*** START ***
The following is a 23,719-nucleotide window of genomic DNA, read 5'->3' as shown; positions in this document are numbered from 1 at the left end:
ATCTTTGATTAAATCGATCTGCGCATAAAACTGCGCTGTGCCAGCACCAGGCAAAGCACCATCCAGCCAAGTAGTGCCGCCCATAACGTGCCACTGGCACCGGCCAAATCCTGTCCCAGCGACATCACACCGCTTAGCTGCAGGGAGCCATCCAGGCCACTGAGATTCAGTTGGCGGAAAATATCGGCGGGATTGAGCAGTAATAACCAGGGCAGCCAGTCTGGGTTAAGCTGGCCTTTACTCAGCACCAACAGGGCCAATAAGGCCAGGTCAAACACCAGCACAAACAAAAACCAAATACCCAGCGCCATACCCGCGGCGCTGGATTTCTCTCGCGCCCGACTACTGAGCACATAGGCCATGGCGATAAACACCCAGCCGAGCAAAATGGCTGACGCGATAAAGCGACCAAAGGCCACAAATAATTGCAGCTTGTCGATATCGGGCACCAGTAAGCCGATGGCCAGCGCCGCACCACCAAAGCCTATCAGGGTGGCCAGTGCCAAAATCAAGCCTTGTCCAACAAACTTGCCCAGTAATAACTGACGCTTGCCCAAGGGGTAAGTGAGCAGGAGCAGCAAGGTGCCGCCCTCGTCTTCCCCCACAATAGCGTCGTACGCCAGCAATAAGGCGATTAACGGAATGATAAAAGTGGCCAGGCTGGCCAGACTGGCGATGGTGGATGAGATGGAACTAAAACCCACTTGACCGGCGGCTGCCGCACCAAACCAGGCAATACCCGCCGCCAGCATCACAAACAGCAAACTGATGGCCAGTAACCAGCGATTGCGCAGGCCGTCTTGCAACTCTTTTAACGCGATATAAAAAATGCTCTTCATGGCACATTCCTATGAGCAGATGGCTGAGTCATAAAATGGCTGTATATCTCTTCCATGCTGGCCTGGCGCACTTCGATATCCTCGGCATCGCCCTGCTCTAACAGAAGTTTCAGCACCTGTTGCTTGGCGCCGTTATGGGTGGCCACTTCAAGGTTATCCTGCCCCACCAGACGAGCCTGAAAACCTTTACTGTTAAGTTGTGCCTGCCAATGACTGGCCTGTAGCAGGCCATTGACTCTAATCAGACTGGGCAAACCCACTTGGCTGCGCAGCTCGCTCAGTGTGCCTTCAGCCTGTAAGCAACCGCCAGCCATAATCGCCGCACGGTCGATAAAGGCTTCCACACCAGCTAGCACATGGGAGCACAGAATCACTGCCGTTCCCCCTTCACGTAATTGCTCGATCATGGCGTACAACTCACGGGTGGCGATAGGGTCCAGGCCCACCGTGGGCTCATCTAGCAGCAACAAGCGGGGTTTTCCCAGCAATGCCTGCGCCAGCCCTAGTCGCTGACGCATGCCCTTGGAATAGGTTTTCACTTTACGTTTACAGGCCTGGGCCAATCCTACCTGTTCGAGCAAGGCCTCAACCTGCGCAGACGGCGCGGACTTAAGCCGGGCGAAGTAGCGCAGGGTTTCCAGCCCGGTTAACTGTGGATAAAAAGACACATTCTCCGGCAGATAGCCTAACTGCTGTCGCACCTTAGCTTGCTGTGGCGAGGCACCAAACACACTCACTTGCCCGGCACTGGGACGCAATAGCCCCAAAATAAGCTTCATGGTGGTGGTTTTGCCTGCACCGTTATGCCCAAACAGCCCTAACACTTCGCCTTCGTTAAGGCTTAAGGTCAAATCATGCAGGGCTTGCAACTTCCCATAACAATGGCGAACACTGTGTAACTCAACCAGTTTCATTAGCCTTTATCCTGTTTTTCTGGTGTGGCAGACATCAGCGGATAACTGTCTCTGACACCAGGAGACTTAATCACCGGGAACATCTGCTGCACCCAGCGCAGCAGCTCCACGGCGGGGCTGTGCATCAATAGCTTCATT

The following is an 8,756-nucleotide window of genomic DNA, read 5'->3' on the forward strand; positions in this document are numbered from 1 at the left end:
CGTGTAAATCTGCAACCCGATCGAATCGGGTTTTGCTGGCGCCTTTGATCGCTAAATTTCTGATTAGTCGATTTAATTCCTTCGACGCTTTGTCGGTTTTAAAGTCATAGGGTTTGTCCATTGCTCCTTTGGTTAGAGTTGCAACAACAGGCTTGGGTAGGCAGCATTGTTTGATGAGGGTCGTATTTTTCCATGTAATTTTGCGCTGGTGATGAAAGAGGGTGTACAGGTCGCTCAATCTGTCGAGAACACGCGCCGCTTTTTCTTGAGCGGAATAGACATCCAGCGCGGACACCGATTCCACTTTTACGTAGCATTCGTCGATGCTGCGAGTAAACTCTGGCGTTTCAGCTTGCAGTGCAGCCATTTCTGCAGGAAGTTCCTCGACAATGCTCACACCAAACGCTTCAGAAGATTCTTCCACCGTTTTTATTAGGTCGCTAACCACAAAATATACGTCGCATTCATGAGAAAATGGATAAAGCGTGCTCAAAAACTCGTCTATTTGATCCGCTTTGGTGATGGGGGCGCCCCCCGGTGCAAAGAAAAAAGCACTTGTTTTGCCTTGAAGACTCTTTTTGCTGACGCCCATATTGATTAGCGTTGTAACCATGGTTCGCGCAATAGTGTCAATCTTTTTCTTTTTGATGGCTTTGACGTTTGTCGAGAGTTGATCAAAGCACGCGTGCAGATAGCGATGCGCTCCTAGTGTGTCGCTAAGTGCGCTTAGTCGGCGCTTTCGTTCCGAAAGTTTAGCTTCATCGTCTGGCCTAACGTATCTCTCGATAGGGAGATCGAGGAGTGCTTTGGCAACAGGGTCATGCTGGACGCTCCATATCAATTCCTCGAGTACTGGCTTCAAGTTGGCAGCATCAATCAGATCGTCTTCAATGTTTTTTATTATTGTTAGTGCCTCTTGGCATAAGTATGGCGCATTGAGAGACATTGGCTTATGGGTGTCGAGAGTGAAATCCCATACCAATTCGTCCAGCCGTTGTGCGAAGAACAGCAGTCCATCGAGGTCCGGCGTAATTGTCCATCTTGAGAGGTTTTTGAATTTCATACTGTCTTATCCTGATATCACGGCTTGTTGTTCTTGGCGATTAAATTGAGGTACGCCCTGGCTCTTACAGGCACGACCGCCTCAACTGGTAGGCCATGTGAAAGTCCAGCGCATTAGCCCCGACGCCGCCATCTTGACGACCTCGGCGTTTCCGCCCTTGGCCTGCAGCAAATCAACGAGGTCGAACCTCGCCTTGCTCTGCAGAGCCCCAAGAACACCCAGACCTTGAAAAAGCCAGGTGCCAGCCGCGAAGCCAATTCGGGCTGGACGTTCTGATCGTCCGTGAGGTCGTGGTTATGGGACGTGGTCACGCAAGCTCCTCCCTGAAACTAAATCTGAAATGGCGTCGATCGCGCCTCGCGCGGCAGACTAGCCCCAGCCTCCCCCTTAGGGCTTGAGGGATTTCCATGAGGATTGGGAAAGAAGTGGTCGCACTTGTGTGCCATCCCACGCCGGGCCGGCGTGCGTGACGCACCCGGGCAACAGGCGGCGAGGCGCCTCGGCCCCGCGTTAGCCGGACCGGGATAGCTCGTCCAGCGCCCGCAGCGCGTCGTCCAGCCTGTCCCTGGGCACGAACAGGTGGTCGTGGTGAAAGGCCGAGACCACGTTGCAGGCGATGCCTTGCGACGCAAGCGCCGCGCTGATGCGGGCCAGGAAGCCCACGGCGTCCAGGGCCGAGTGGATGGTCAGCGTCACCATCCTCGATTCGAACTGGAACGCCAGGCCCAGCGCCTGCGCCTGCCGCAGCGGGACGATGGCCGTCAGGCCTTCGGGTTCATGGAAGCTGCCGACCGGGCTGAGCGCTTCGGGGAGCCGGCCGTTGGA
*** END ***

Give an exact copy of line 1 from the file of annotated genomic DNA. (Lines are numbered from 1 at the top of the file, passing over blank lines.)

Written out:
The following is a 23,719-nucleotide window of genomic DNA, read 5'->3' as shown; positions in this document are numbered from 1 at the left end: